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Cuperlo quits as PD president, says he felt muzzled

Debate over election reform with Renzi triggers resignation

21 January, 15:41
Cuperlo quits as PD president, says he felt muzzled (ANSA) - Rome, January 21 - The new president of the Democratic Party (PD) Gianni Cuperlo abruptly resigned on Tuesday, saying he felt "alarmed" at the direction of the party.

In a letter published on his Facebook page, Cuperlo - who was defeated in December by Matteo Renzi for top position as party secretary - suggested he felt muzzled.

"I resign because I am shocked and alarmed by a ...

(political) party that cannot bend its uniformity of language and thought," Cuperlo wrote in his letter, addressed to Renzi.

The resignation came one day after the PD accepted a set of election-law proposals from Renzi reached in a controversial deal with ex-premier Silvio Berlusconi last Saturday.

Renzi, the ambitious 39-year-old mayor of Florence, said that his proposals were "concrete," not open to amendment, and could be approved by the end of May. "It's a complicated castle that only stands up if all the pieces are together," Renzi said Monday.

"If someone intervened in parliament to change something, it would wreck everything". Cuperlo had expressed his concern at Monday's meeting that the proposals could not be amended, adding they were not convincing and some feared they were not Constitutional. In his letter Tuesday, he elaborated on his frustration.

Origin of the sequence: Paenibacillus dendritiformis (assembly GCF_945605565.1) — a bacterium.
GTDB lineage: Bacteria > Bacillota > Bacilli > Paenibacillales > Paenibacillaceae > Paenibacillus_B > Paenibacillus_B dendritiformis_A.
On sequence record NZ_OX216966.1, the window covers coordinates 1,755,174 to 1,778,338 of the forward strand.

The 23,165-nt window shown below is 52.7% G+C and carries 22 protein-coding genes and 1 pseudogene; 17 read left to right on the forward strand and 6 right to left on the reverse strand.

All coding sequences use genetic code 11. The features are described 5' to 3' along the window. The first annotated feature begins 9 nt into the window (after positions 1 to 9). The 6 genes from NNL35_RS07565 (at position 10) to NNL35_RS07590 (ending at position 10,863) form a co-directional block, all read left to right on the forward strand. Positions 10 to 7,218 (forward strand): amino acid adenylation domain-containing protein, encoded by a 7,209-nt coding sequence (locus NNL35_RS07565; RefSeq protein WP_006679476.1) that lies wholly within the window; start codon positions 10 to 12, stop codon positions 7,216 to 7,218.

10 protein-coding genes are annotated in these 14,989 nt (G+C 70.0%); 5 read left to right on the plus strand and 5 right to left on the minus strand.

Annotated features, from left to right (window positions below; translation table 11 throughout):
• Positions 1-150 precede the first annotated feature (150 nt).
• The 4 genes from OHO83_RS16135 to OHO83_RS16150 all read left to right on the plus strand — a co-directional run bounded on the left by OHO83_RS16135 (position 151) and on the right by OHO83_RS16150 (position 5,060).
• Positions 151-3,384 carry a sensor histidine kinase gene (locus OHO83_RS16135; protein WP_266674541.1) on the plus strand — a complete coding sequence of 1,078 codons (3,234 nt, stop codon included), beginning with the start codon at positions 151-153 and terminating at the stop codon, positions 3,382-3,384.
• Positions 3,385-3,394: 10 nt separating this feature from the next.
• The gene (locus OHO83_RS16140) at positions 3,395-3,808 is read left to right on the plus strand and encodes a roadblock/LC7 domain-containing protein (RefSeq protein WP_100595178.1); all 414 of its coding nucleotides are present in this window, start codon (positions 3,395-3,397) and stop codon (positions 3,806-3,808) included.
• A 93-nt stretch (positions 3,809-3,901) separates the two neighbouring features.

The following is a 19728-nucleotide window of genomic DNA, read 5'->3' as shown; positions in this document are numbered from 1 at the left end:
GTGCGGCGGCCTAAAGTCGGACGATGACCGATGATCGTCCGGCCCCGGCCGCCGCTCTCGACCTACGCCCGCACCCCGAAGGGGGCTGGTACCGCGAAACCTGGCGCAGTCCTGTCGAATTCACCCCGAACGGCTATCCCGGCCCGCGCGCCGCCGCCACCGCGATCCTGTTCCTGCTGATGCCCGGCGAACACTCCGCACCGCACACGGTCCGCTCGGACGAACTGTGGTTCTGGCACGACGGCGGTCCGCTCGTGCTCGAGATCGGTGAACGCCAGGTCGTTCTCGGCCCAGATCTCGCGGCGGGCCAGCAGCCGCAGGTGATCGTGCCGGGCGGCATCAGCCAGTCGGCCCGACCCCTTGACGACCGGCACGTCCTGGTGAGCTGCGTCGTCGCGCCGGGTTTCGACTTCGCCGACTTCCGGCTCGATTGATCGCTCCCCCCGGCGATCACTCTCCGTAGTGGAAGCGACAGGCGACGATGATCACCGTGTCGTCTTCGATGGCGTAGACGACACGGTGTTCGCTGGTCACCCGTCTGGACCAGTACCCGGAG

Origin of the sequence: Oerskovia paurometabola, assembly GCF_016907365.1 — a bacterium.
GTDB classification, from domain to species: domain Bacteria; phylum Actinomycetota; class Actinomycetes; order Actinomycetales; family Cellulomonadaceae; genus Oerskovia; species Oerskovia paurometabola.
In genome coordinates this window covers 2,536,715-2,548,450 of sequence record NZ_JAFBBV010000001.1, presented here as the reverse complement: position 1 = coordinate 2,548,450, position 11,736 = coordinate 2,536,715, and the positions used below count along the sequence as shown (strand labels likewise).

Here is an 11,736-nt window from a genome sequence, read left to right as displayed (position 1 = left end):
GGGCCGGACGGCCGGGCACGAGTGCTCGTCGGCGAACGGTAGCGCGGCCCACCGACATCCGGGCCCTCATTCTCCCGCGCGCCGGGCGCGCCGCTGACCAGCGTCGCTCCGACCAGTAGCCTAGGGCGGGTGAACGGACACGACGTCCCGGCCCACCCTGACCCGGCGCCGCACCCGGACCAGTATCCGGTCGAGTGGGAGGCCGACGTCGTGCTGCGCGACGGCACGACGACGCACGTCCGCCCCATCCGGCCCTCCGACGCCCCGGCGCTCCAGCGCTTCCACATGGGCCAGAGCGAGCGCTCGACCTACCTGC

"I resign because I want what is good for the Democratic Party and want to commit to strengthen its internal ideas and the values of the left," which Cuperlo suggested are being "redesigned" to the detriment of the left.

"I resign because I will always have the freedom to say what I think. I want to be able to applaud, criticize, disagree, without it appearing to anyone as an abuse". Renzi's deal has also come under fire from some parts of the PD, who complained that it serves as a political rehabilitation for Forza Italia chief Berlusconi, who was ejected from parliament after a definitive tax-fraud conviction last year. Italy needs a new election system to replace the old one that was recently declared invalid by the Constitutional Court.

The political parties failed for years to find an agreement on a new system, even though the old one, which was nicknamed the 'pigsty' and was blamed for contributing to the inconclusive outcome to last year's general election, was widely recognized to be dysfunctional.

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